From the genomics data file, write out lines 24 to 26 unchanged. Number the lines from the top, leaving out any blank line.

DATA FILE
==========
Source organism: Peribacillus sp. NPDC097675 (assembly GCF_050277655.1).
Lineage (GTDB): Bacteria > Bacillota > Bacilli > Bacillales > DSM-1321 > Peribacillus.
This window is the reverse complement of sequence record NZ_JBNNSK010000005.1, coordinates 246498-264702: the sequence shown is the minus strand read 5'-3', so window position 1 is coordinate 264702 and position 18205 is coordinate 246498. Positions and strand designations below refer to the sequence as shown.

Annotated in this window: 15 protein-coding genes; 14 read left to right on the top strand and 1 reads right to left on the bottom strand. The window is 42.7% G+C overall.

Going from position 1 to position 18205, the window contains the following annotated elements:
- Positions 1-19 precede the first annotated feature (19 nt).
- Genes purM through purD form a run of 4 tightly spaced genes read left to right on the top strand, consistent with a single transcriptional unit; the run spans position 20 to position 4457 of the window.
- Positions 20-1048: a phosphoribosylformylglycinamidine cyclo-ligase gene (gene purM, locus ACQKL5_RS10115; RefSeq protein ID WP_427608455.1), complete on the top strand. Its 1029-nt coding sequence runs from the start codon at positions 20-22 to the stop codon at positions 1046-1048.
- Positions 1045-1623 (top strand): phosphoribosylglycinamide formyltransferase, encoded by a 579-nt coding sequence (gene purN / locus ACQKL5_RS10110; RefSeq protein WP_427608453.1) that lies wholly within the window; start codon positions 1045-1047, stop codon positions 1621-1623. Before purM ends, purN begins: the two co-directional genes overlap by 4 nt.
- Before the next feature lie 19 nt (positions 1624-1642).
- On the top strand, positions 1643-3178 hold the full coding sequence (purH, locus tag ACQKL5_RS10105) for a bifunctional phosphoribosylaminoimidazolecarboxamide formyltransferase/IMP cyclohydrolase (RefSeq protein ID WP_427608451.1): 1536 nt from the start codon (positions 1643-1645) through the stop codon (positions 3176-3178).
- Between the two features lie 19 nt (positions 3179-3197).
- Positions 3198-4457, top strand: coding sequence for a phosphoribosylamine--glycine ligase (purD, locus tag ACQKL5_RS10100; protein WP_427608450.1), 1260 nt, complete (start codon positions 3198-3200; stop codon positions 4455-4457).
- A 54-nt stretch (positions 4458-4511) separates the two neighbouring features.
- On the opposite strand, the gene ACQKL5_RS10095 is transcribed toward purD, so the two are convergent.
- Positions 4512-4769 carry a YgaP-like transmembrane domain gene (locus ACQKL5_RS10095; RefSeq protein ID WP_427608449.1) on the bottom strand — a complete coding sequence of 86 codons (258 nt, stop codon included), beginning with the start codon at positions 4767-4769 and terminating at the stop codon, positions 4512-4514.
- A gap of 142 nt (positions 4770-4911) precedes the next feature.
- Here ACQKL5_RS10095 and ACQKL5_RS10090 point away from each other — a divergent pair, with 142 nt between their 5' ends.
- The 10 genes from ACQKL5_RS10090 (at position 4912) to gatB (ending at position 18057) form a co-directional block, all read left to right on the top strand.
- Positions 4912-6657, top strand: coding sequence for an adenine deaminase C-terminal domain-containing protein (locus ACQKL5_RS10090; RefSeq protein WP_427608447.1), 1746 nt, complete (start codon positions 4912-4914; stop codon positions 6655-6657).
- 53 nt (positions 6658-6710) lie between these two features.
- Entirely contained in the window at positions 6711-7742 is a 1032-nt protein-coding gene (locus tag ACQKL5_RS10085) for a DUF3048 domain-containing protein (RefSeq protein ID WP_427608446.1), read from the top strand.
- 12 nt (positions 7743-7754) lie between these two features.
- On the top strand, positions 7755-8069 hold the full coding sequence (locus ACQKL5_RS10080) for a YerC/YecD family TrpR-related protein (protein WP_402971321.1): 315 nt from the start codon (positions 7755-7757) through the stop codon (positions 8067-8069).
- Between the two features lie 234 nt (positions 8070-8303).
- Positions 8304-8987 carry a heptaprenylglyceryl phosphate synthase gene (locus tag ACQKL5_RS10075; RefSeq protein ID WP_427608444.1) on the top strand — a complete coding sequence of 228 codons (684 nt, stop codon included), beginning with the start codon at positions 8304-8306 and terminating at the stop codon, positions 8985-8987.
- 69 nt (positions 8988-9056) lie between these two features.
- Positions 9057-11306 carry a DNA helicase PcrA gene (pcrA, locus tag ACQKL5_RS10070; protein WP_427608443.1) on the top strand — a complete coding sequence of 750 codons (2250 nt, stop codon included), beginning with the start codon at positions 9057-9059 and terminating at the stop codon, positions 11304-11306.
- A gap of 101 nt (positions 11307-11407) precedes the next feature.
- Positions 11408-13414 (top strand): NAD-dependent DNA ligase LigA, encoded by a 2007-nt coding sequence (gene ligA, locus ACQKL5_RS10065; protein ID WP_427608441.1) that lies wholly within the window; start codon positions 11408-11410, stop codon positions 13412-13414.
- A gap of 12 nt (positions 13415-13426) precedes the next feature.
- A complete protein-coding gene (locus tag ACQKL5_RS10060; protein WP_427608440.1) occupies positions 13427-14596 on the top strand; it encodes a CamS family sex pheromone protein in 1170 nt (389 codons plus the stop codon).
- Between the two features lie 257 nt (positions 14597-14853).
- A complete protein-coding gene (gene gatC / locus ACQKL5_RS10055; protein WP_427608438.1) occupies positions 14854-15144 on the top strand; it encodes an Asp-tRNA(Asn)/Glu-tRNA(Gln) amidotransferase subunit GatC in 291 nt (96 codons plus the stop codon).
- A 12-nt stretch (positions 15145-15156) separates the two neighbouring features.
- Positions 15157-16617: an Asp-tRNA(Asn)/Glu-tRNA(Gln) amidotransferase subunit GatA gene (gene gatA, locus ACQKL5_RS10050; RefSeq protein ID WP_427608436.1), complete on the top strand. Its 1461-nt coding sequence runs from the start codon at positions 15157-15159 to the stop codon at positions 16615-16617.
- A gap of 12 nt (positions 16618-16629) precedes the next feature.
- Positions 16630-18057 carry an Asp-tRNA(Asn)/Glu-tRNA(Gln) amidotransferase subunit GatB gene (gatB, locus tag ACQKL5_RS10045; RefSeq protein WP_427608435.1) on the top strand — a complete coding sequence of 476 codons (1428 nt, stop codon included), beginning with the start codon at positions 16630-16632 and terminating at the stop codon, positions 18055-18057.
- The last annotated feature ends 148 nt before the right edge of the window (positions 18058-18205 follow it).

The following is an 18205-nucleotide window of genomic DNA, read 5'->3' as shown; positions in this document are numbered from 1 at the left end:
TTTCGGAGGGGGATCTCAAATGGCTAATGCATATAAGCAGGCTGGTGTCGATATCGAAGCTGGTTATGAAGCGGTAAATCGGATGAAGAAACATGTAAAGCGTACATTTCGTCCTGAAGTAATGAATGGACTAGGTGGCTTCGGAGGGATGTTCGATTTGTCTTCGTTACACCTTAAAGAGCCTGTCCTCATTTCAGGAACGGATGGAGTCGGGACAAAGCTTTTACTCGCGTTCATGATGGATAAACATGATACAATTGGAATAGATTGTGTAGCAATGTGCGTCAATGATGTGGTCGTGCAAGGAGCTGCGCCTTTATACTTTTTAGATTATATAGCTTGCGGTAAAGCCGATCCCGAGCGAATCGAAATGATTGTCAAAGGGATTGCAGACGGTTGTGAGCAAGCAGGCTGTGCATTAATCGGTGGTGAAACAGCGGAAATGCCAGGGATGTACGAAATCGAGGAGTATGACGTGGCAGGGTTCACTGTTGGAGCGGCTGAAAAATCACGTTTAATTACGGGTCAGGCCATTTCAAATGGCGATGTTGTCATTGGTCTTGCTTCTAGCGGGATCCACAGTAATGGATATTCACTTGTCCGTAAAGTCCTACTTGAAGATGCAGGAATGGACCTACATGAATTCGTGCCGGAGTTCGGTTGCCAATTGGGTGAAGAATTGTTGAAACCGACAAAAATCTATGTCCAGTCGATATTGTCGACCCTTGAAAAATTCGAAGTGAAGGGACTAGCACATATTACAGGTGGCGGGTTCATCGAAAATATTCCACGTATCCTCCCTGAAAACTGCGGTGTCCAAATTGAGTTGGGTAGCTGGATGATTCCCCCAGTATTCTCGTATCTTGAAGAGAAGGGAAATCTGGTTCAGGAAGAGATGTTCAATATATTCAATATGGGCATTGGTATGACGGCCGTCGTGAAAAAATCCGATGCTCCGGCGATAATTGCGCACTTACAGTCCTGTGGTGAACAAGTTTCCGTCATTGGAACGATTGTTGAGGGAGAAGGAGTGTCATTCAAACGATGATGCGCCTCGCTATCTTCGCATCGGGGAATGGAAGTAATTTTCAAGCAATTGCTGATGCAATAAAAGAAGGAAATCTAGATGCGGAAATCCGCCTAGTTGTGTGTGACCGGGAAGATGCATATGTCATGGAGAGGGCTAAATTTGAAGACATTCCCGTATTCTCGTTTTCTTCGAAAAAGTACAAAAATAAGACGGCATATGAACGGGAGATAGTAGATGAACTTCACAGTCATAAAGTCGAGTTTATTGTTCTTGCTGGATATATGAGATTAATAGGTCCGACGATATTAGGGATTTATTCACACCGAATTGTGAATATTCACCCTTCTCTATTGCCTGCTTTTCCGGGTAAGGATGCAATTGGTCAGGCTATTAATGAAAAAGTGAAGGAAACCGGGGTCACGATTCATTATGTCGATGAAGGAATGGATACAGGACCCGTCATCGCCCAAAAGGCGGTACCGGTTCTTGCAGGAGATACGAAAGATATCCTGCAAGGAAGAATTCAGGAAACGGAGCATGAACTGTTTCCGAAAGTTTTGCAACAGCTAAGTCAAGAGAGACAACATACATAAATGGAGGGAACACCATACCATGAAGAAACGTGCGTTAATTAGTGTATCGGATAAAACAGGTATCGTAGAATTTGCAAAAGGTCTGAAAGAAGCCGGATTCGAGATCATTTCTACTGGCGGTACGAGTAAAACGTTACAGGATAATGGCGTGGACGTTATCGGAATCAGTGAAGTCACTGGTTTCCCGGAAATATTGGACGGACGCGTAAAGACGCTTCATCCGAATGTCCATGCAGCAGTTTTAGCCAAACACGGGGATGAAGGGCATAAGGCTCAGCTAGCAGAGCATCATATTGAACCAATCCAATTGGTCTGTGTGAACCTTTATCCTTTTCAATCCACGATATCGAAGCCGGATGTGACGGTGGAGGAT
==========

- On the top strand, positions 7755-8069 hold the full coding sequence (locus ACQKL5_RS10080) for a YerC/YecD family TrpR-related protein (protein WP_402971321.1): 315 nt from the start codon (positions 7755-7757) through the stop codon (positions 8067-8069).
- Between the two features lie 234 nt (positions 8070-8303).
- Positions 8304-8987 carry a heptaprenylglyceryl phosphate synthase gene (locus tag ACQKL5_RS10075; RefSeq protein ID WP_427608444.1) on the top strand — a complete coding sequence of 228 codons (684 nt, stop codon included), beginning with the start codon at positions 8304-8306 and terminating at the stop codon, positions 8985-8987.